Monday, November 20, 2006

We keep making the same mistake

David Day's article in The Age put me in mind of a dinner conversation I had with one of the current heads of our intelligence agencies prior to the invasion of Iraq. He was an adviser to the PM at this stage. I made the point that the invasion would lead to a rapid deterioration of the security situation in the Middle East because jihadi groups would flock to Iraq once Saddam was removed to make jihad against the West. I was rebuffed with what was the orthodox line back then - WMD is all that matters and Saddam's capacity to use such weapons must override all other considerations.

Day writes: "So now it's official: the seismic shift in the US Congress has forced President George Bush to look for a way out of the morass into which he blundered more than three years ago. With Iraq's population now estimated to be more than half a million people fewer than it would have been had the Americans not launched their invasion, George Bush and John Howard have been worse for the Iraqis than Saddam Hussein. That should not come as a surprise. The evidence has been there on the nightly news since the invasion was launched.

The Prime Minister can't say that people didn't warn him. Although he is fond of claiming lately that everyone back then was agreed about the threat posed by Saddam Hussein and his supposed weapons of mass destruction, this was far from the case. Many people were counselling caution, warning him to wait until the weapons inspectors had time to come to a definitive conclusion. Many also wanted any action, if it did proceed, to be under the auspices of the United Nations rather than under the leadership of America alone. How right they were."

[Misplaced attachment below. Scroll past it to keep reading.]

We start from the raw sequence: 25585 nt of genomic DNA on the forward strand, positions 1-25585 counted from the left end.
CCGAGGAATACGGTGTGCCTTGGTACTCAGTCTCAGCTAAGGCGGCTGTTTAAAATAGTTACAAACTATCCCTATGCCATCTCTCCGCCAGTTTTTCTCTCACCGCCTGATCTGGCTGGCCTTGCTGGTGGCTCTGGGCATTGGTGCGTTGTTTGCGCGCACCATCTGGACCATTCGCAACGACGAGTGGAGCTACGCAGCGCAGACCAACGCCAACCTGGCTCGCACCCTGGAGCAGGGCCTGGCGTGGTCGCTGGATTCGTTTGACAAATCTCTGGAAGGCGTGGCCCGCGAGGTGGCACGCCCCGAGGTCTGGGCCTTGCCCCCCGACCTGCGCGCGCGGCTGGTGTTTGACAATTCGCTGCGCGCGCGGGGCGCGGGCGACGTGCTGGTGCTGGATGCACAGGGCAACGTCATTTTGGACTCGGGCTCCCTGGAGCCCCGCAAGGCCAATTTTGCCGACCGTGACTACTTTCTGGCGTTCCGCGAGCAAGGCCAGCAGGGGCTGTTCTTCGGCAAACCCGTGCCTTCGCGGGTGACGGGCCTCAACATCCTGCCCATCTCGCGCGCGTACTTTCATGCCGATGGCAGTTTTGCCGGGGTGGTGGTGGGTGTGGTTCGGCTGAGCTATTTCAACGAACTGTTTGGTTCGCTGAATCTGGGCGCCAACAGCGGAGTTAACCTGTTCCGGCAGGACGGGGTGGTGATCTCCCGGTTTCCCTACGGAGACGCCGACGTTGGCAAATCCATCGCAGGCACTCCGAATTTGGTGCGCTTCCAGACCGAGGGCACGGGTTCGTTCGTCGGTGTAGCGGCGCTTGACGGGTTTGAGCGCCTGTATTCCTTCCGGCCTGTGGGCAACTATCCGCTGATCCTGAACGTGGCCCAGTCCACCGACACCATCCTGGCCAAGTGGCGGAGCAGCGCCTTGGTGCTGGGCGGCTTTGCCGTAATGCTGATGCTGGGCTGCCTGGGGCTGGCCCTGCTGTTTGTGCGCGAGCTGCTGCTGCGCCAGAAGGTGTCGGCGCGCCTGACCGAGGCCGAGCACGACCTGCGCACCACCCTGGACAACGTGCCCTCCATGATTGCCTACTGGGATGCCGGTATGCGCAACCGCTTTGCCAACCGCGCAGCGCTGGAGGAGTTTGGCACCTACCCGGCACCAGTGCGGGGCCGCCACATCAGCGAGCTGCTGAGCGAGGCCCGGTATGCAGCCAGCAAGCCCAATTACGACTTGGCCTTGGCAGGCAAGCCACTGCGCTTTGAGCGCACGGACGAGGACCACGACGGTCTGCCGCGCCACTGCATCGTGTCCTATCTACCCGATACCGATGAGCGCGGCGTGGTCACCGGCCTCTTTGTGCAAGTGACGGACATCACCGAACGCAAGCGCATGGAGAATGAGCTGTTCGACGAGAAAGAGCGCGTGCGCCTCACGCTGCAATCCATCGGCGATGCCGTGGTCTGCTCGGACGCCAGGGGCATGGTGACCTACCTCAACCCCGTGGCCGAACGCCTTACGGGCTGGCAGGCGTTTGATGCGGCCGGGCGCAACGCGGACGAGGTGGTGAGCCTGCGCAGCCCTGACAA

Of course, hindsight is a wonderful thing, but many of us with some knowledge of these matters in the Foreign Affairs community could see where Bush's unilateralism was heading. The Blick strategy on Iraq's WMD was sidelined. This proved to be a stupid blunder. The projection that jihadis would fill the vacuum created by the removal of Sadaam was rejected. It has proved to be right on the money, and was fairly obvious to anyone with real understanding of the region.

A lot of people who should have known better, given their claimed expertise on such matters, got Iraq badly wrong. Were they merely in thrall to a group of ignorant politicians playing to a tune penned in Washington, or did they really believe the advice they were being scripted to provide? There are questions that need to be examined further.

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